• Lead communications efforts to educate Iowans on recovery efforts and planning for future potential disasters
Governor Culver said he is looking forward to working with the legislature on addressing these issues, and commended leaders in the Iowa House and Senate for creating new “Rebuild Iowa” committees to give careful consideration of these recommendations.
Governor Culver also reiterated a call for state and national investment in infrastructure as key to rebuilding efforts and job creation statewide.
“As we rebuild, we must be mindful of the infrastructure needs of communities, not just in flood-affected areas, but statewide,” added Governor Culver. “This is not a question of just bricks and mortar, but one of quality of life for all Iowans.”
The Rebuild Iowa Office and the Rebuild Iowa Advisory Commission were established by the Governor’s Executive Order Seven on June 27 following the storms, tornadoes and flooding of 2008. The RIAC is a 15-person, bipartisan commission whose members chair nine task forces focused on specific issues that will develop further recommendations to support the state’s strategic recovery and rebuilding process.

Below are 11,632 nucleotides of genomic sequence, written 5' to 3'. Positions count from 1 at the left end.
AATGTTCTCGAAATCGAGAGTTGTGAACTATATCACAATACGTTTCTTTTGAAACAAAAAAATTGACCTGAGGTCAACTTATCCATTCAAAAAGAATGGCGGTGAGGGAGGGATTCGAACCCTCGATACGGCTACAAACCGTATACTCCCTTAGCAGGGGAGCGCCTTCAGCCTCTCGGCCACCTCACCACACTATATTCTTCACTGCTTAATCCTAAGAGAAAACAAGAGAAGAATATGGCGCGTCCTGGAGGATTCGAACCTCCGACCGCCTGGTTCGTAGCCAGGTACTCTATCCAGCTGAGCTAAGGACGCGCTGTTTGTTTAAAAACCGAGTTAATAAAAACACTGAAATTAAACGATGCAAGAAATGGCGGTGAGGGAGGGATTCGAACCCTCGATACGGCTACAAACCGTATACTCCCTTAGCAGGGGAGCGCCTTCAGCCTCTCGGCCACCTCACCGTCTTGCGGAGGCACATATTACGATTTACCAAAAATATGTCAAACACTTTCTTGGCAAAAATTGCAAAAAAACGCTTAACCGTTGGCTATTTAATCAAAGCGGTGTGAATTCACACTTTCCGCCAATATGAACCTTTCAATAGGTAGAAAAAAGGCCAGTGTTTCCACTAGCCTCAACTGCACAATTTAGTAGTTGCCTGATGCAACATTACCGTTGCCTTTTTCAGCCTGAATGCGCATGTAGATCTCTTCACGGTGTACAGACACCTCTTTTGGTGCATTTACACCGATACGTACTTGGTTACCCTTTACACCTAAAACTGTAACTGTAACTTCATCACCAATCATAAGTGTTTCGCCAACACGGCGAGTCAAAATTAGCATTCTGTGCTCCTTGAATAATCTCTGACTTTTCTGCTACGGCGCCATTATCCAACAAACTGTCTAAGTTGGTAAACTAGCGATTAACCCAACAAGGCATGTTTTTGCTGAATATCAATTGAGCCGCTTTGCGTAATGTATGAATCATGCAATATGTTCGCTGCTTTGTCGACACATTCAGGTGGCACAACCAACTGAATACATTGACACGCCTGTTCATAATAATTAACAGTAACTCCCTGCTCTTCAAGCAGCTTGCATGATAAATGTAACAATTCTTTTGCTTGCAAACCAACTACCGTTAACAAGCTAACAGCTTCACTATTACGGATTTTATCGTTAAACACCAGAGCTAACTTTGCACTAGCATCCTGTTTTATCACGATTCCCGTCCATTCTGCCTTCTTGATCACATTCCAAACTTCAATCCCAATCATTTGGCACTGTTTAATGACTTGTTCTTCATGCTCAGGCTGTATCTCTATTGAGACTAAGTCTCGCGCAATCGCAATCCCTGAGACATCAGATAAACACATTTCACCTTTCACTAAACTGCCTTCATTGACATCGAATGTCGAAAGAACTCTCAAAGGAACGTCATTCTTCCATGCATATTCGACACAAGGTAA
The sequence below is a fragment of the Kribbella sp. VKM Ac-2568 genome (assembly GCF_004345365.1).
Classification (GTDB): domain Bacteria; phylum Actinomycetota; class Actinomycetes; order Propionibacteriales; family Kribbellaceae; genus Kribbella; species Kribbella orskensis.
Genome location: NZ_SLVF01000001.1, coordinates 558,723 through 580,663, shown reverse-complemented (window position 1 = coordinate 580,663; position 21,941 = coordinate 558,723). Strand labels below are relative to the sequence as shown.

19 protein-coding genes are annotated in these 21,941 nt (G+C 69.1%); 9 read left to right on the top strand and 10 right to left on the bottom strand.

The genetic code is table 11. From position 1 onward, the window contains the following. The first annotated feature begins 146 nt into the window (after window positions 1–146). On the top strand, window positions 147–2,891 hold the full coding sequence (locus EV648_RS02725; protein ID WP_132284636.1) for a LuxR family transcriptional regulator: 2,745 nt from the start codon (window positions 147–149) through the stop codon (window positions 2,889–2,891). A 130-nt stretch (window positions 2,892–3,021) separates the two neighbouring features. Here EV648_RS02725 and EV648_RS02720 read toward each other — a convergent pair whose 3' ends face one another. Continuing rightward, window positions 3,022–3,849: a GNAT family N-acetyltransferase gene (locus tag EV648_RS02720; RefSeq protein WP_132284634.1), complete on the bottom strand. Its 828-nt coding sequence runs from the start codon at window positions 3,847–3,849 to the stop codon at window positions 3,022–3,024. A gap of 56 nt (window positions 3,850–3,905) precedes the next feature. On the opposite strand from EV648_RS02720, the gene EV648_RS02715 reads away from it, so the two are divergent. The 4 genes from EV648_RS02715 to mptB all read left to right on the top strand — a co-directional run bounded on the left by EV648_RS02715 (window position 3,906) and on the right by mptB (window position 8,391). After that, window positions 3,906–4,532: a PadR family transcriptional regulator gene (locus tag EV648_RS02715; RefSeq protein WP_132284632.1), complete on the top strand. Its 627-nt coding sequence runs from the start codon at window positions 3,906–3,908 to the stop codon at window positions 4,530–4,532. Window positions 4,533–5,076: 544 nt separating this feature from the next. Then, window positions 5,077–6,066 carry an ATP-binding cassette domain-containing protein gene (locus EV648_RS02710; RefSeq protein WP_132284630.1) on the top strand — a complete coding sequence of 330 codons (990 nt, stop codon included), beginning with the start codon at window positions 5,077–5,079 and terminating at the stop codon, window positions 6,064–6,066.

A complete copy of the report is available for download at www.governor.iowa.gov and http://www.rio.iowa.gov/assets/RIO_120_DAY_REPORT.pdf
The actual report is much thicker than this overview, and I have yet to wade through it.
The whole works will be handed over to those legislative committees, which will undoubtedly form subcommittees. All of that will have to wait until January when lawmakers return to the Statehouse. And first, of course, we’ll have to wait to find out who will be appointed by legislative leaders to serve on those committees. These things take time.
But clearly, the skids are now greased. Things will really start happening, in a couple of months. Maybe. What’s your hurry?
UPDATE — There are a few interesting nuggets tucked among dozens of recommendations, especially for local governments, including:
Create a statewide disaster contingency fund available to cities, counties, and public educational institutions as a gap funding source for future disasters, i.e., an Evergreen Fund. An alternative to creating a new fund would be to allow access to the “Rainy Day Fund” for these same purposes.
Raise the current bond cap for local governments.